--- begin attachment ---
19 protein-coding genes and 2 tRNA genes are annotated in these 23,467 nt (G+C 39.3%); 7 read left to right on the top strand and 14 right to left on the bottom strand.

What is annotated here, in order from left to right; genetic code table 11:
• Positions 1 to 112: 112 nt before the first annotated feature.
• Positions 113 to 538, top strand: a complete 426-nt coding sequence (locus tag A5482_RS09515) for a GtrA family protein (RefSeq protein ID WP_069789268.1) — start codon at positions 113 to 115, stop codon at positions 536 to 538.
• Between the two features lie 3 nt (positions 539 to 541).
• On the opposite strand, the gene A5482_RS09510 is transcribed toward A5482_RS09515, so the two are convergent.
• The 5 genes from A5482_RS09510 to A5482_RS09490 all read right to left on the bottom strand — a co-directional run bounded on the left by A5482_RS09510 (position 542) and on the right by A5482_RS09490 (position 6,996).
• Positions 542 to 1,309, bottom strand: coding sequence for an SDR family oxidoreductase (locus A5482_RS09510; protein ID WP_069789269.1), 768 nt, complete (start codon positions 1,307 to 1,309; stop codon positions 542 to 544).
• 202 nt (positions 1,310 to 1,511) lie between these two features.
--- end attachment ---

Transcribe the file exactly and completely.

19 protein-coding genes and 2 tRNA genes are annotated in these 23,467 nt (G+C 39.3%); 7 read left to right on the top strand and 14 right to left on the bottom strand.

What is annotated here, in order from left to right; genetic code table 11:
• Positions 1 to 112: 112 nt before the first annotated feature.
• Positions 113 to 538, top strand: a complete 426-nt coding sequence (locus tag A5482_RS09515) for a GtrA family protein (RefSeq protein ID WP_069789268.1) — start codon at positions 113 to 115, stop codon at positions 536 to 538.
• Between the two features lie 3 nt (positions 539 to 541).
• On the opposite strand, the gene A5482_RS09510 is transcribed toward A5482_RS09515, so the two are convergent.
• The 5 genes from A5482_RS09510 to A5482_RS09490 all read right to left on the bottom strand — a co-directional run bounded on the left by A5482_RS09510 (position 542) and on the right by A5482_RS09490 (position 6,996).
• Positions 542 to 1,309, bottom strand: coding sequence for an SDR family oxidoreductase (locus A5482_RS09510; protein ID WP_069789269.1), 768 nt, complete (start codon positions 1,307 to 1,309; stop codon positions 542 to 544).
• 202 nt (positions 1,310 to 1,511) lie between these two features.